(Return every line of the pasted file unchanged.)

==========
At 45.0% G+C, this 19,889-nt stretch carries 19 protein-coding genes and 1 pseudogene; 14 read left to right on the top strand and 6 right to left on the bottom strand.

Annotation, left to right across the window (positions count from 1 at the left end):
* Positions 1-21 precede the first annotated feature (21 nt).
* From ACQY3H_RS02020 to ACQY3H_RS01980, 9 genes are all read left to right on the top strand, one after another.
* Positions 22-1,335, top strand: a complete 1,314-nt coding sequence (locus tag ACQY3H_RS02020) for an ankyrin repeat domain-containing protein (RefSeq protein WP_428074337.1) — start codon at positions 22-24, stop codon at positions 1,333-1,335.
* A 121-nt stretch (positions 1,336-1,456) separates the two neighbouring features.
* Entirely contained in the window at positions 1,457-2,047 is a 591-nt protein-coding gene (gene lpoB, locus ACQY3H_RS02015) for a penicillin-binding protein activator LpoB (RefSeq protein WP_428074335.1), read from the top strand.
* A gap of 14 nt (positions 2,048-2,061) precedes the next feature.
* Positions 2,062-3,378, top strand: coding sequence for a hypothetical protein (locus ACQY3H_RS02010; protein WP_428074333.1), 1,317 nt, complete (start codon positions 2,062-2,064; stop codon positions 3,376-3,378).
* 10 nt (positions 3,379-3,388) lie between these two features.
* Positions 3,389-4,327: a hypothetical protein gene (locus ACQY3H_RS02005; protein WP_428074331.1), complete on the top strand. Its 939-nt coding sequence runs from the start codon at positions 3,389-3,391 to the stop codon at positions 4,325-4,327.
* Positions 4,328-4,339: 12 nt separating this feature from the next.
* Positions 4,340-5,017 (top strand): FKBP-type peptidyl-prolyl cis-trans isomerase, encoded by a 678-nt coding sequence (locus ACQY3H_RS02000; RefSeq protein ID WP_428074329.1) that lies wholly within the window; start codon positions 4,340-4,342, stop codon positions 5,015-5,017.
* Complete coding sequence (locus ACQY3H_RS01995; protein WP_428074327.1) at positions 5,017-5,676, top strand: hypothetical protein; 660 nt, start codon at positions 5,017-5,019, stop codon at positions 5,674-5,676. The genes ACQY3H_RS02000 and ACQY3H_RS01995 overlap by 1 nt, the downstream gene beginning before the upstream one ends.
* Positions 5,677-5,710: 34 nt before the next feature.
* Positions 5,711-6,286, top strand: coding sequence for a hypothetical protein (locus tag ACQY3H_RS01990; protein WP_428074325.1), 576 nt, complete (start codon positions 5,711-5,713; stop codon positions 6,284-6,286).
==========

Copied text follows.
At 45.0% G+C, this 19,889-nt stretch carries 19 protein-coding genes and 1 pseudogene; 14 read left to right on the top strand and 6 right to left on the bottom strand.

Annotation, left to right across the window (positions count from 1 at the left end):
* Positions 1-21 precede the first annotated feature (21 nt).
* From ACQY3H_RS02020 to ACQY3H_RS01980, 9 genes are all read left to right on the top strand, one after another.
* Positions 22-1,335, top strand: a complete 1,314-nt coding sequence (locus tag ACQY3H_RS02020) for an ankyrin repeat domain-containing protein (RefSeq protein WP_428074337.1) — start codon at positions 22-24, stop codon at positions 1,333-1,335.
* A 121-nt stretch (positions 1,336-1,456) separates the two neighbouring features.
* Entirely contained in the window at positions 1,457-2,047 is a 591-nt protein-coding gene (gene lpoB, locus ACQY3H_RS02015) for a penicillin-binding protein activator LpoB (RefSeq protein WP_428074335.1), read from the top strand.
* A gap of 14 nt (positions 2,048-2,061) precedes the next feature.
* Positions 2,062-3,378, top strand: coding sequence for a hypothetical protein (locus ACQY3H_RS02010; protein WP_428074333.1), 1,317 nt, complete (start codon positions 2,062-2,064; stop codon positions 3,376-3,378).
* 10 nt (positions 3,379-3,388) lie between these two features.
* Positions 3,389-4,327: a hypothetical protein gene (locus ACQY3H_RS02005; protein WP_428074331.1), complete on the top strand. Its 939-nt coding sequence runs from the start codon at positions 3,389-3,391 to the stop codon at positions 4,325-4,327.
* Positions 4,328-4,339: 12 nt separating this feature from the next.
* Positions 4,340-5,017 (top strand): FKBP-type peptidyl-prolyl cis-trans isomerase, encoded by a 678-nt coding sequence (locus ACQY3H_RS02000; RefSeq protein ID WP_428074329.1) that lies wholly within the window; start codon positions 4,340-4,342, stop codon positions 5,015-5,017.
* Complete coding sequence (locus ACQY3H_RS01995; protein WP_428074327.1) at positions 5,017-5,676, top strand: hypothetical protein; 660 nt, start codon at positions 5,017-5,019, stop codon at positions 5,674-5,676. The genes ACQY3H_RS02000 and ACQY3H_RS01995 overlap by 1 nt, the downstream gene beginning before the upstream one ends.
* Positions 5,677-5,710: 34 nt before the next feature.
* Positions 5,711-6,286, top strand: coding sequence for a hypothetical protein (locus tag ACQY3H_RS01990; protein WP_428074325.1), 576 nt, complete (start codon positions 5,711-5,713; stop codon positions 6,284-6,286).